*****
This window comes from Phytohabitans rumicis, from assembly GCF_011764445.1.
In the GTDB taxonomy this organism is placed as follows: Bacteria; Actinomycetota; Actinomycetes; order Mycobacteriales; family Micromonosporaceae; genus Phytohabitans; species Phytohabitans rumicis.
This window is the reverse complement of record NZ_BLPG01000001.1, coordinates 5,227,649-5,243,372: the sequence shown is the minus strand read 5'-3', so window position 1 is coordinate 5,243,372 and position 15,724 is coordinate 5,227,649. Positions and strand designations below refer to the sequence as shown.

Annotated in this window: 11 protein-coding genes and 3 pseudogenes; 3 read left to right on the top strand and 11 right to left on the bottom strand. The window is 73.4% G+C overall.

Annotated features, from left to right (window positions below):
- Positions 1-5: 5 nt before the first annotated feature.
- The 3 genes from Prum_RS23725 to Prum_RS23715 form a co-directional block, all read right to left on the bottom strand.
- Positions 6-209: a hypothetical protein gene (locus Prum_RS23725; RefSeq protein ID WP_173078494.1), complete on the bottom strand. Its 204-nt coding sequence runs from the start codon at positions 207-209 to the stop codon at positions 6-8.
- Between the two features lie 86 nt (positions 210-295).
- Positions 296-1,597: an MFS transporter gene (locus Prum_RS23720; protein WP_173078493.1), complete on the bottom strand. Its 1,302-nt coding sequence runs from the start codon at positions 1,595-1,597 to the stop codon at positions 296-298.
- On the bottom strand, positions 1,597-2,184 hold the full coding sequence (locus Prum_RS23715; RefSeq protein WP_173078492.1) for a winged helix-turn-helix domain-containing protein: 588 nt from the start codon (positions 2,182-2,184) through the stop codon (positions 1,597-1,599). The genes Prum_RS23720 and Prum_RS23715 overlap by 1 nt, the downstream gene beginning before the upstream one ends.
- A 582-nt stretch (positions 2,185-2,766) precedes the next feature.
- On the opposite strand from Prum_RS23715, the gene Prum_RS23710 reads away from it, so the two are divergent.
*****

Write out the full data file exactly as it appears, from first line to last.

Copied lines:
This window comes from Phytohabitans rumicis, from assembly GCF_011764445.1.
In the GTDB taxonomy this organism is placed as follows: Bacteria; Actinomycetota; Actinomycetes; order Mycobacteriales; family Micromonosporaceae; genus Phytohabitans; species Phytohabitans rumicis.
This window is the reverse complement of record NZ_BLPG01000001.1, coordinates 5,227,649-5,243,372: the sequence shown is the minus strand read 5'-3', so window position 1 is coordinate 5,243,372 and position 15,724 is coordinate 5,227,649. Positions and strand designations below refer to the sequence as shown.

Annotated in this window: 11 protein-coding genes and 3 pseudogenes; 3 read left to right on the top strand and 11 right to left on the bottom strand. The window is 73.4% G+C overall.

Annotated features, from left to right (window positions below):
- Positions 1-5: 5 nt before the first annotated feature.
- The 3 genes from Prum_RS23725 to Prum_RS23715 form a co-directional block, all read right to left on the bottom strand.
- Positions 6-209: a hypothetical protein gene (locus Prum_RS23725; RefSeq protein ID WP_173078494.1), complete on the bottom strand. Its 204-nt coding sequence runs from the start codon at positions 207-209 to the stop codon at positions 6-8.
- Between the two features lie 86 nt (positions 210-295).
- Positions 296-1,597: an MFS transporter gene (locus Prum_RS23720; protein WP_173078493.1), complete on the bottom strand. Its 1,302-nt coding sequence runs from the start codon at positions 1,595-1,597 to the stop codon at positions 296-298.
- On the bottom strand, positions 1,597-2,184 hold the full coding sequence (locus Prum_RS23715; RefSeq protein WP_173078492.1) for a winged helix-turn-helix domain-containing protein: 588 nt from the start codon (positions 2,182-2,184) through the stop codon (positions 1,597-1,599). The genes Prum_RS23720 and Prum_RS23715 overlap by 1 nt, the downstream gene beginning before the upstream one ends.
- A 582-nt stretch (positions 2,185-2,766) precedes the next feature.
- On the opposite strand from Prum_RS23715, the gene Prum_RS23710 reads away from it, so the two are divergent.